The Vancouver real estate tycoons who donated $400,000 to the BC Liberals on one day in February 2016 got a sweetheart deal to build a Downtown Eastside social housing tower, according to the NDP’s housing critic.
In Question Period on March 9, David Eby quoted from a leaked August 2015 Provincial Rental Housing Corporation [PRHC] report that recommended a $35,928,300 development agreement with Wall Financial Corp. to build an 11-storey project on East Hastings and Gore on the edge of Chinatown. The report budgeted $3,316,000 for “consultants” and recommended the division of taxpayer-owned B.C. Housing also pay Wall Financial $6,391,350 for the land.
“It’s no wonder that the Wall Corp. and its principals donated $400,000 to the B.C. Liberals in 2016,” Eby said in Question Period. “They had an extra $3.3 million [developer’s fee] in B.C. Housing money to spend. This is money that was supposed to be spent to house the poorest of the poor, and it was given to a B.C. Liberal donor to do something they had to do anyway, under the zoning bylaws.”
Rich Coleman, the Housing Minister and Deputy Premier, appeared surprised at Eby’s question.
“It would be unusual for us to do what the member described, but it is not unusual for us to enter into an agreement to take affordable rental units that we can subsidize in the marketplace for people that need housing in Vancouver or anywhere else in the province of British Columbia,” responded Coleman, who also co-chairs the party’s 2017 election campaign.
According to public documents, Wall Financial founder Peter Wall and president Bruno Wall and two of their relatives showered the BC Liberal Party with six-figure donations, the week before the land sale was registered.
The party’s unaudited report for last year shows Feb. 26, 2016 donations from two Peter Wall companies, 2300 Kingsway Residences ($200,000) and PWO Investments ($100,000), his nephew Bruno Wall’s BJW Investment ($100,000), plus John Redekop Construction ($200,000) and Peter Redekop ($100,000).
In January, theBreaker reported that the donations were actually connected to a Feb. 23, 2016-held, Patrick Kinsella-coordinated private fundraising dinner at the Wall Centre Hotel in Vancouver. Coleman and Premier Christy Clark were special guests. More than $1 million was raised for the party’s 2017 re-election campaign.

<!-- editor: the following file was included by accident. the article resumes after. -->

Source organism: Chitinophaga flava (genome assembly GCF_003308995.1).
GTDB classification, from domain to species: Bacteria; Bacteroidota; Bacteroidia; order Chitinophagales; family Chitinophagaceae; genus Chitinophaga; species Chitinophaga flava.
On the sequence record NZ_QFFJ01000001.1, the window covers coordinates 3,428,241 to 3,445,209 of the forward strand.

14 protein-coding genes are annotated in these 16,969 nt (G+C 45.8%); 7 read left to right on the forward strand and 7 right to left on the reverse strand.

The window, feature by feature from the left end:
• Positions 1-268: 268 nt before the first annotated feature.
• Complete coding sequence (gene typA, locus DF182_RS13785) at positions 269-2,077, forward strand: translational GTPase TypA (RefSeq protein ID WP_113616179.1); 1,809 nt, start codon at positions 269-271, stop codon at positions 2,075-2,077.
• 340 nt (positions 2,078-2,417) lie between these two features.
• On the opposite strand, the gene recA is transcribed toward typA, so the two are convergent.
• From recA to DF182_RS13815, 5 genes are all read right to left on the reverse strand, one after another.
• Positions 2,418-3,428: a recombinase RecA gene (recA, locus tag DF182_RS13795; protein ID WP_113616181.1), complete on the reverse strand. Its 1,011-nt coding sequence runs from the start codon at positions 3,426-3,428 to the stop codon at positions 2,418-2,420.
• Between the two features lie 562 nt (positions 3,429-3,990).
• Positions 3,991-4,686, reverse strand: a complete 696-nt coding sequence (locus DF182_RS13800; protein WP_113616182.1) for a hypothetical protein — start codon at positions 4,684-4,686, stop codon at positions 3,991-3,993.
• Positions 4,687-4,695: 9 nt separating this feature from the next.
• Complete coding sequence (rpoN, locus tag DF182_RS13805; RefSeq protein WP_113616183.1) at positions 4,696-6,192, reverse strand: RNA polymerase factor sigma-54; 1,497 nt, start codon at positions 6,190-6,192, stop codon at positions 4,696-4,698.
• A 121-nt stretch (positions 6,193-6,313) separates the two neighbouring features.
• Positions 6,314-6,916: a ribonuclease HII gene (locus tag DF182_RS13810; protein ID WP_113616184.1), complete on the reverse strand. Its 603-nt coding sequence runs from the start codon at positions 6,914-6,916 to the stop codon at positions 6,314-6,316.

Unlike other provinces, British Columbia has no limit on the size or source of political donations. The Liberals reported raising more than $12.4 million last year.
A search by theBreaker of the Land Title and Survey Authority of B.C. database showed a March 1, 2016 application to transfer ownership of the site from Wall-owned 292 East Hastings Holdings Ltd. to PRHC. The declared value was $6,699,984 — $1.9 million higher than the 2015 assessment.
Vancouver city hall’s development permit board approved rezoning at the end of January 2016 for the property, now known as 288 East Hastings. Last June, city council approved a $1.04 million subsidy for 104 social housing units. The other 68 will be secured market rental units. Construction of the $39.5 million project began last August. No signs for Wall, PRHC or B.C. Housing were visible outside the site on March 10.
“B.C. Housing has estimated that the cost associated with the social housing component is ~$19.2 million,” read the civic report. “B.C. Housing is responsible for the design, construction and financing of the project, including any take-out financing.”
Eby told theBreaker in an interview that he was unhappy with many aspects of the deal, including glaring omissions from documents released under freedom of information by Shayne Ramsay, who is the CEO of both B.C. Housing and PRHC.
“I don’t like that when I ask for a list of B.C. Housing-financed projects that this one was left off the list,” Eby said. “I don’t like that the Walls were obligated to build this housing under the zoning and yet B.C. Housing appears to have picked-up the carrying costs of that property and all the construction charges for the Walls, and I don’t like that the Walls seem to be getting some sort of administration fee from B.C. Housing all for doing something they would have had to do under the zoning any way.”
The PRHC report mentioned that Atira Women’s Resource Centre was the preferred agency to operate the social housing. Atira’s CEO Janice Abbott is the wife of Ramsay. Ramsay did not respond for comment.
Bruno Wall also did not respond.
ITC Construction Group, which donated $60,000 to the Liberals on Feb. 26, 2016, is the builder. Rent for the 104 social housing units would range from $375 to $912 per month.
In its annual report for the year-ended Jan. 31, 2016, Toronto Stock Exchange-listed Wall reported a $23.7 million profit on $133.2 million revenue, with $900.3 million in assets. Elections BC’s database shows Peter and Bruno Wall gave $474,795 to the Liberals between 2005 and 2015.